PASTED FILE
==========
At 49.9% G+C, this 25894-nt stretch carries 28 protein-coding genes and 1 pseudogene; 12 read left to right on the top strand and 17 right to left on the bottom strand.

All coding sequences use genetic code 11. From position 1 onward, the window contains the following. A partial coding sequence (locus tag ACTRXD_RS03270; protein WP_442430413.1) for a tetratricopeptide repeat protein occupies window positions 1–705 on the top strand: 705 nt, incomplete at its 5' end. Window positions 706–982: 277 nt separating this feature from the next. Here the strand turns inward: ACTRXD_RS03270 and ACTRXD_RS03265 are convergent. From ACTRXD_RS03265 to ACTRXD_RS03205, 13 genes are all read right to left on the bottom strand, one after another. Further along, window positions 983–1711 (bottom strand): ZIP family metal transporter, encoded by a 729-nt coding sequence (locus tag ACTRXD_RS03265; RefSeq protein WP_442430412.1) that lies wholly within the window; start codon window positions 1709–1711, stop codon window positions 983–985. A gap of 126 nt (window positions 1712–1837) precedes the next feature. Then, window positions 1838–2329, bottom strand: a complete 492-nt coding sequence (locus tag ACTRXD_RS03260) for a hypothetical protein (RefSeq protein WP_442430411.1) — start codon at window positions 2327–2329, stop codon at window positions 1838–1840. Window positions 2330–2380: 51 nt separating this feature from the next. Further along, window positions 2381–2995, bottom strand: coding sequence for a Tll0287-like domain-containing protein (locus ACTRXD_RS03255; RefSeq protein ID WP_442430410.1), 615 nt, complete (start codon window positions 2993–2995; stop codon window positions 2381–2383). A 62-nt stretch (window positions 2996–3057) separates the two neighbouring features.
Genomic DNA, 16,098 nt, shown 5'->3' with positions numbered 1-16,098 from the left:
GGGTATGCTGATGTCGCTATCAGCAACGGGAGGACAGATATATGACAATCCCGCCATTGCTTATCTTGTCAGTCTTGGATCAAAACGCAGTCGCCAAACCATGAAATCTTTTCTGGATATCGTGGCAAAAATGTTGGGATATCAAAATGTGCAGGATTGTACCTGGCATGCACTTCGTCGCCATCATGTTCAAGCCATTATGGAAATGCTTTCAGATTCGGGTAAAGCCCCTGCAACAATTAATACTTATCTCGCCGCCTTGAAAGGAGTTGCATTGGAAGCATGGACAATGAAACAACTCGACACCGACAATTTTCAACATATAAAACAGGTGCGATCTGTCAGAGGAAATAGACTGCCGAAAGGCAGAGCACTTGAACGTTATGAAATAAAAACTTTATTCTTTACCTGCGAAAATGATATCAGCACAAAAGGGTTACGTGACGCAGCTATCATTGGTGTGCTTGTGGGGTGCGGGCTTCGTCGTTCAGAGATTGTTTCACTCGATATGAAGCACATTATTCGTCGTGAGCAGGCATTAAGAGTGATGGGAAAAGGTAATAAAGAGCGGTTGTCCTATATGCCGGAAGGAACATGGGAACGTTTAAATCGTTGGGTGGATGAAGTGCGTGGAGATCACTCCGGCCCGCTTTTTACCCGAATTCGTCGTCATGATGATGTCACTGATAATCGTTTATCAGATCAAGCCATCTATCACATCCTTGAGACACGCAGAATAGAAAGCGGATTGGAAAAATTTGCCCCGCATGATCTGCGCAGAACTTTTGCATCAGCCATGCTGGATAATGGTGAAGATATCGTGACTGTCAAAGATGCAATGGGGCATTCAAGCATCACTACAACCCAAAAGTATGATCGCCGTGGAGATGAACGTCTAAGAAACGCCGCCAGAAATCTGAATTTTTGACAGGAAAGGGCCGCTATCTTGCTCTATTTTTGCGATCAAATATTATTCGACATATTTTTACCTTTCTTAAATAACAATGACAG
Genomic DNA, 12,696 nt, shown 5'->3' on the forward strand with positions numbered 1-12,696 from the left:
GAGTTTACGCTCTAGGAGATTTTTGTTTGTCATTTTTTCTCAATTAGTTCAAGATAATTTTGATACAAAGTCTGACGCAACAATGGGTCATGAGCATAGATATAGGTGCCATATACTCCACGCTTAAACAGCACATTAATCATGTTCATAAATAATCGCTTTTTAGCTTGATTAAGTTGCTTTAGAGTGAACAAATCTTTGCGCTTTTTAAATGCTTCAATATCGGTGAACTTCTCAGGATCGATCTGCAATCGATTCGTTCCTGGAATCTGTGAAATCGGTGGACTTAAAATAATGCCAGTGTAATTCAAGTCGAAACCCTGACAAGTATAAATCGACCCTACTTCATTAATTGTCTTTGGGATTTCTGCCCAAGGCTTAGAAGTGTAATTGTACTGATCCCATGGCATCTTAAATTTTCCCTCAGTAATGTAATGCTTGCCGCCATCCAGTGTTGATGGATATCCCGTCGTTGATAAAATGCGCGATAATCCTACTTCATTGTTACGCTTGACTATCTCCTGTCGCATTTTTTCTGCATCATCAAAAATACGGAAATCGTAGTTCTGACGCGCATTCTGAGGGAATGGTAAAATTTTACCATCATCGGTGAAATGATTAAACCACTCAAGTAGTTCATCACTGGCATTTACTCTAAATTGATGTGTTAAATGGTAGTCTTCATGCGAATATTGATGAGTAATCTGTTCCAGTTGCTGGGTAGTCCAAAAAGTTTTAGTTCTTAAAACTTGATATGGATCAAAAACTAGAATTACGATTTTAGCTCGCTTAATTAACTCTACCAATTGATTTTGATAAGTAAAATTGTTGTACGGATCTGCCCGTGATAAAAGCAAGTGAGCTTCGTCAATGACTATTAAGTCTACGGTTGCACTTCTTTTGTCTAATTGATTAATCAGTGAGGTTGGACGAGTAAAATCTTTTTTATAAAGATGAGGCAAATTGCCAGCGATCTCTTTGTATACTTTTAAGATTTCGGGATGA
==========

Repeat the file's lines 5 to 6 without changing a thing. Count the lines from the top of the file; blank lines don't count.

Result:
Genomic DNA, 12,696 nt, shown 5'->3' on the forward strand with positions numbered 1-12,696 from the left:
GAGTTTACGCTCTAGGAGATTTTTGTTTGTCATTTTTTCTCAATTAGTTCAAGATAATTTTGATACAAAGTCTGACGCAACAATGGGTCATGAGCATAGATATAGGTGCCATATACTCCACGCTTAAACAGCACATTAATCATGTTCATAAATAATCGCTTTTTAGCTTGATTAAGTTGCTTTAGAGTGAACAAATCTTTGCGCTTTTTAAATGCTTCAATATCGGTGAACTTCTCAGGATCGATCTGCAATCGATTCGTTCCTGGAATCTGTGAAATCGGTGGACTTAAAATAATGCCAGTGTAATTCAAGTCGAAACCCTGACAAGTATAAATCGACCCTACTTCATTAATTGTCTTTGGGATTTCTGCCCAAGGCTTAGAAGTGTAATTGTACTGATCCCATGGCATCTTAAATTTTCCCTCAGTAATGTAATGCTTGCCGCCATCCAGTGTTGATGGATATCCCGTCGTTGATAAAATGCGCGATAATCCTACTTCATTGTTACGCTTGACTATCTCCTGTCGCATTTTTTCTGCATCATCAAAAATACGGAAATCGTAGTTCTGACGCGCATTCTGAGGGAATGGTAAAATTTTACCATCATCGGTGAAATGATTAAACCACTCAAGTAGTTCATCACTGGCATTTACTCTAAATTGATGTGTTAAATGGTAGTCTTCATGCGAATATTGATGAGTAATCTGTTCCAGTTGCTGGGTAGTCCAAAAAGTTTTAGTTCTTAAAACTTGATATGGATCAAAAACTAGAATTACGATTTTAGCTCGCTTAATTAACTCTACCAATTGATTTTGATAAGTAAAATTGTTGTACGGATCTGCCCGTGATAAAAGCAAGTGAGCTTCGTCAATGACTATTAAGTCTACGGTTGCACTTCTTTTGTCTAATTGATTAATCAGTGAGGTTGGACGAGTAAAATCTTTTTTATAAAGATGAGGCAAATTGCCAGCGATCTCTTTGTATACTTTTAAGATTTCGGGATGA